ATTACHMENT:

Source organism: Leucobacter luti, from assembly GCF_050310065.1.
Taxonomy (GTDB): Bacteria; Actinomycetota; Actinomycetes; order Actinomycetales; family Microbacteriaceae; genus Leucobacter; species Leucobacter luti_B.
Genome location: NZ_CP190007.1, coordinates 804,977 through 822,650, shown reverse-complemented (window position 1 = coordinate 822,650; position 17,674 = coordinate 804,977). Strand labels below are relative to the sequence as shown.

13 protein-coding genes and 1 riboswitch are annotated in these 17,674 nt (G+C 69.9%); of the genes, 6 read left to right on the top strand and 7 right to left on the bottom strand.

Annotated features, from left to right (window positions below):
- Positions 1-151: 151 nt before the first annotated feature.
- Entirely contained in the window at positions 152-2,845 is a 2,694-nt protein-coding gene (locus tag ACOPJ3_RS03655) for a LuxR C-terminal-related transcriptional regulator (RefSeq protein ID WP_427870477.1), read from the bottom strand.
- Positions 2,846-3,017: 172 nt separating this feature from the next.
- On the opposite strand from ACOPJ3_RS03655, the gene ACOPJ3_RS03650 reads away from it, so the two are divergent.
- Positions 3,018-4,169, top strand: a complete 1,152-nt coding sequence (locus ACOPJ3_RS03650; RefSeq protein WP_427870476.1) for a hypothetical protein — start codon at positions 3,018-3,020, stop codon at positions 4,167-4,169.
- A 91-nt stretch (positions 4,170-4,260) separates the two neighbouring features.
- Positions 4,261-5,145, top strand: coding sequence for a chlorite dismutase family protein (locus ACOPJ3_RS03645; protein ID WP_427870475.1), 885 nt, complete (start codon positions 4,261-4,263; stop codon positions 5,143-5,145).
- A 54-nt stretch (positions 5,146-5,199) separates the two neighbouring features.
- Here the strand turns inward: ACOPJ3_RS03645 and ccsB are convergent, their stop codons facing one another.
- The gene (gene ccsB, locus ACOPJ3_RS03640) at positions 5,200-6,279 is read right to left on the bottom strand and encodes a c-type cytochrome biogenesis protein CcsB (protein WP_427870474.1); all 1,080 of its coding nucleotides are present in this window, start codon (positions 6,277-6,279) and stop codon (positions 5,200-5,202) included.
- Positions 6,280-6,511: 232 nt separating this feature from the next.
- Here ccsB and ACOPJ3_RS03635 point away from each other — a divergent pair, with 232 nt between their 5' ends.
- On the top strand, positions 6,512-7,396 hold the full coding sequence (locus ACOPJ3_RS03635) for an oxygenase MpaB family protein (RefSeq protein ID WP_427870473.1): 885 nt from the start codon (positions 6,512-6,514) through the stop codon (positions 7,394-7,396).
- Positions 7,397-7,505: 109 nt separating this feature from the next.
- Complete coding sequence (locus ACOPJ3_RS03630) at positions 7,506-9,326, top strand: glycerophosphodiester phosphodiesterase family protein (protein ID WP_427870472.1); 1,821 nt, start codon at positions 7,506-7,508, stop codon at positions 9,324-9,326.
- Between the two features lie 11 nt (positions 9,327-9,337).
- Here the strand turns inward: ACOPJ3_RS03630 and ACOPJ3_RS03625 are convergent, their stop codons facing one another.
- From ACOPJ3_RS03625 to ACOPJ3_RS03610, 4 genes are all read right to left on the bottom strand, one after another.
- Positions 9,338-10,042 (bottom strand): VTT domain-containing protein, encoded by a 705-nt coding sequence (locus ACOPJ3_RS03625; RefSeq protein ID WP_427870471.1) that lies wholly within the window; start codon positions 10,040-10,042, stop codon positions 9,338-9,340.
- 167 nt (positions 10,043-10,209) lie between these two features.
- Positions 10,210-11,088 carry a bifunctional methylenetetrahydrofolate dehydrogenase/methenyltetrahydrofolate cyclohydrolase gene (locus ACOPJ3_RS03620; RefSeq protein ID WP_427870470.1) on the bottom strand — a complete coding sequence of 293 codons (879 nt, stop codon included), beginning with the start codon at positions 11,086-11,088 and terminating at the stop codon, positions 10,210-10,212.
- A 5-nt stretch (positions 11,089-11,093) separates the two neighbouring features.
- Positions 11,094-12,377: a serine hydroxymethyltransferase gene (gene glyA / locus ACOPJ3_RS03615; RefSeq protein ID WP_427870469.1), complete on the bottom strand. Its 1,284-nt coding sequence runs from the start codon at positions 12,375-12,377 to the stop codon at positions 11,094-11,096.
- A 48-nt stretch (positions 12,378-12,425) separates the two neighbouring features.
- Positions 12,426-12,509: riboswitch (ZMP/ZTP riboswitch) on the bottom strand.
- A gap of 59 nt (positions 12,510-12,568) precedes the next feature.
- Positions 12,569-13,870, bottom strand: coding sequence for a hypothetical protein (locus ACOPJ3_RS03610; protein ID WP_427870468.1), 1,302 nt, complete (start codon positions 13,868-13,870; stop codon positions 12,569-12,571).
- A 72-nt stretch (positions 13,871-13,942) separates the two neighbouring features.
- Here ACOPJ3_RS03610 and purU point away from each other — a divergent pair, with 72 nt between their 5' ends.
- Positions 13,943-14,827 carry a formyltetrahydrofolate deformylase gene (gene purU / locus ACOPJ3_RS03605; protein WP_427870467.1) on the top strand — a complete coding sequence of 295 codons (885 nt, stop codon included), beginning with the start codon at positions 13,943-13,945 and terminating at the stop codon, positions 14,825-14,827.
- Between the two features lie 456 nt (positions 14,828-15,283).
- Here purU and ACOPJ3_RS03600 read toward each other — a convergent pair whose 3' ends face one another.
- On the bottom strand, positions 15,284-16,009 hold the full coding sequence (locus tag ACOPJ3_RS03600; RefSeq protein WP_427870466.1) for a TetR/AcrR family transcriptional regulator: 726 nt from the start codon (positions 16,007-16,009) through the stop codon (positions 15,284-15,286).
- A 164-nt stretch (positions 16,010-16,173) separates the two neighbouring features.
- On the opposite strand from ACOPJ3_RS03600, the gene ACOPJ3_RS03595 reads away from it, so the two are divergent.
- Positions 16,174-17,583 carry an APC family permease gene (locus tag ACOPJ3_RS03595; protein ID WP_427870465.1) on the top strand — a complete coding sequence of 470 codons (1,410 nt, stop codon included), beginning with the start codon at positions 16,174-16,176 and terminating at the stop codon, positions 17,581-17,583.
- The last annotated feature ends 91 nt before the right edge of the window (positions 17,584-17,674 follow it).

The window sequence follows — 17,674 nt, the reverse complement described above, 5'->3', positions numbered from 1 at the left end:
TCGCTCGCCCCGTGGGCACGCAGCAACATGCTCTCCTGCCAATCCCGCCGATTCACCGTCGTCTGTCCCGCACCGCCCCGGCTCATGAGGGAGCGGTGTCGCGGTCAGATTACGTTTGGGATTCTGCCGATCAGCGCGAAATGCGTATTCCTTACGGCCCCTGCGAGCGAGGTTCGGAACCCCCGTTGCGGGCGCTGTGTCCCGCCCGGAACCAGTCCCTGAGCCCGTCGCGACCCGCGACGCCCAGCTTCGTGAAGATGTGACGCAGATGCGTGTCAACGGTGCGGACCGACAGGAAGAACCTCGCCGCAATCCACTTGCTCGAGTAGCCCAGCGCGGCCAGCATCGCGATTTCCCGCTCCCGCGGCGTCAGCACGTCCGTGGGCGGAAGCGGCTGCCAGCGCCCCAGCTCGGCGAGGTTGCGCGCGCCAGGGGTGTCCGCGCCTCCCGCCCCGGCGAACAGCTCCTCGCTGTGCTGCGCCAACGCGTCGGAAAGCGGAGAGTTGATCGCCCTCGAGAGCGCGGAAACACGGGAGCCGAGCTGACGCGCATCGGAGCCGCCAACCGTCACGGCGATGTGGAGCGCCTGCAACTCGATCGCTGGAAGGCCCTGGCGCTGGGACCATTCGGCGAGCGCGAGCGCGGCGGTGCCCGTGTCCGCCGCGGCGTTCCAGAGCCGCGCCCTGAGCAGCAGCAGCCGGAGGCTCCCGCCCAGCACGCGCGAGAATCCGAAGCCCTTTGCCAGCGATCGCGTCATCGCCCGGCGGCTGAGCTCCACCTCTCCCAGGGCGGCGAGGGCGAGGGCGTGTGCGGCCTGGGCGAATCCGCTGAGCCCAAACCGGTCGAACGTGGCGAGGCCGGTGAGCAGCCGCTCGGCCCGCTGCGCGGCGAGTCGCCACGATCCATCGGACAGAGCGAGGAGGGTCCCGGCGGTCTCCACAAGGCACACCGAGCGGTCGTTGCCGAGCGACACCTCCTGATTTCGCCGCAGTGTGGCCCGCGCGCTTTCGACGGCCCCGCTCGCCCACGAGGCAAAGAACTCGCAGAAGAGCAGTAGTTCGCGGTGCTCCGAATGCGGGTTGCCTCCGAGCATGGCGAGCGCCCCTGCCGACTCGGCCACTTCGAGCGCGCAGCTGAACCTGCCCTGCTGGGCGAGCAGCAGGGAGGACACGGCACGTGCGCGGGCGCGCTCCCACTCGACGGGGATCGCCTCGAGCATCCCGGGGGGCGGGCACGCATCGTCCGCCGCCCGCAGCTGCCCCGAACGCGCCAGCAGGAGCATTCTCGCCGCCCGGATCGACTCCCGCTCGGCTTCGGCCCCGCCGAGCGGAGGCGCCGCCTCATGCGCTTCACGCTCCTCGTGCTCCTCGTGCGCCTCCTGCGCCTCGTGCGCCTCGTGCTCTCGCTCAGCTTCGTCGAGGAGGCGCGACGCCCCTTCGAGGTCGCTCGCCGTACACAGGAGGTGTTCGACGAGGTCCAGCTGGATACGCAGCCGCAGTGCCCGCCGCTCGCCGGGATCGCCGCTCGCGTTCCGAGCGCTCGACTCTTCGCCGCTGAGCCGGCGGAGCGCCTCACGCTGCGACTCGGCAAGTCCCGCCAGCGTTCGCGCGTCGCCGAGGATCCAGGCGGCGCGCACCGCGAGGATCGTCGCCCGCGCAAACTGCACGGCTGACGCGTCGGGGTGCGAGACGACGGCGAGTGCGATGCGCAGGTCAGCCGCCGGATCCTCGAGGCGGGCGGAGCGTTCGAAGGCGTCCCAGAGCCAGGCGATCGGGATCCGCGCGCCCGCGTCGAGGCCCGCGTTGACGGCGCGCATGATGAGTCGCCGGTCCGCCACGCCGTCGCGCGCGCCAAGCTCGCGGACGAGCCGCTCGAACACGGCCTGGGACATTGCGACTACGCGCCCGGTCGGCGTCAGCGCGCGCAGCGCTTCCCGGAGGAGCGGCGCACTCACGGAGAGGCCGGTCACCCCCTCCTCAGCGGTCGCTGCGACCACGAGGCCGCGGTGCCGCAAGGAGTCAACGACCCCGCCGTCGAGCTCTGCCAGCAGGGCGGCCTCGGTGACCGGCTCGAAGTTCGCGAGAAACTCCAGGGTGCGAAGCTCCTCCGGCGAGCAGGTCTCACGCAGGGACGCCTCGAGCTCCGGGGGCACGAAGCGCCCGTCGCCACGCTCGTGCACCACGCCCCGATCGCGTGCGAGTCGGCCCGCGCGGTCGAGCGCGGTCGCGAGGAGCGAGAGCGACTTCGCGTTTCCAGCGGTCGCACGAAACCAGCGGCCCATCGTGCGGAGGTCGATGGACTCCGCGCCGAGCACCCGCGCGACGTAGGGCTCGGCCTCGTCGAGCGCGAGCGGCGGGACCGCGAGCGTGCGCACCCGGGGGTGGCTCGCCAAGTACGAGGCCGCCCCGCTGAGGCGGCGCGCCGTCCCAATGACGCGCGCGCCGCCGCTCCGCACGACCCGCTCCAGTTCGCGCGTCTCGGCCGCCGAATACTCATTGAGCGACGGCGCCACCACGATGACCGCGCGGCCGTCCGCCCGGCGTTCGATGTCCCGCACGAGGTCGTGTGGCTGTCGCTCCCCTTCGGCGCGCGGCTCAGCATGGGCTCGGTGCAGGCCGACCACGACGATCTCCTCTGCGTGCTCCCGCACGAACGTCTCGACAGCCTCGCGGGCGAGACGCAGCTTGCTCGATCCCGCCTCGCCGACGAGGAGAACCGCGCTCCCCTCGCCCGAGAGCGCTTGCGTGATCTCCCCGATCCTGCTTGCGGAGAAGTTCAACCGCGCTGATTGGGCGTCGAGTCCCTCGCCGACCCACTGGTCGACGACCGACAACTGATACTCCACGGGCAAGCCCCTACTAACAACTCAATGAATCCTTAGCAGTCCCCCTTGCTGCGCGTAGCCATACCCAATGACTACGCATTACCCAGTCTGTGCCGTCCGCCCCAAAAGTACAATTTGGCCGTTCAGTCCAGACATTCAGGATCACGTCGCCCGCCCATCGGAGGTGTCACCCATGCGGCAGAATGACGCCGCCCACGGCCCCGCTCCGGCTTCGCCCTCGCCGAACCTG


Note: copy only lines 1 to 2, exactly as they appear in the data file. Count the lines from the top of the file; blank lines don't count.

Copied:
Source organism: Leucobacter luti, from assembly GCF_050310065.1.
Taxonomy (GTDB): Bacteria; Actinomycetota; Actinomycetes; order Actinomycetales; family Microbacteriaceae; genus Leucobacter; species Leucobacter luti_B.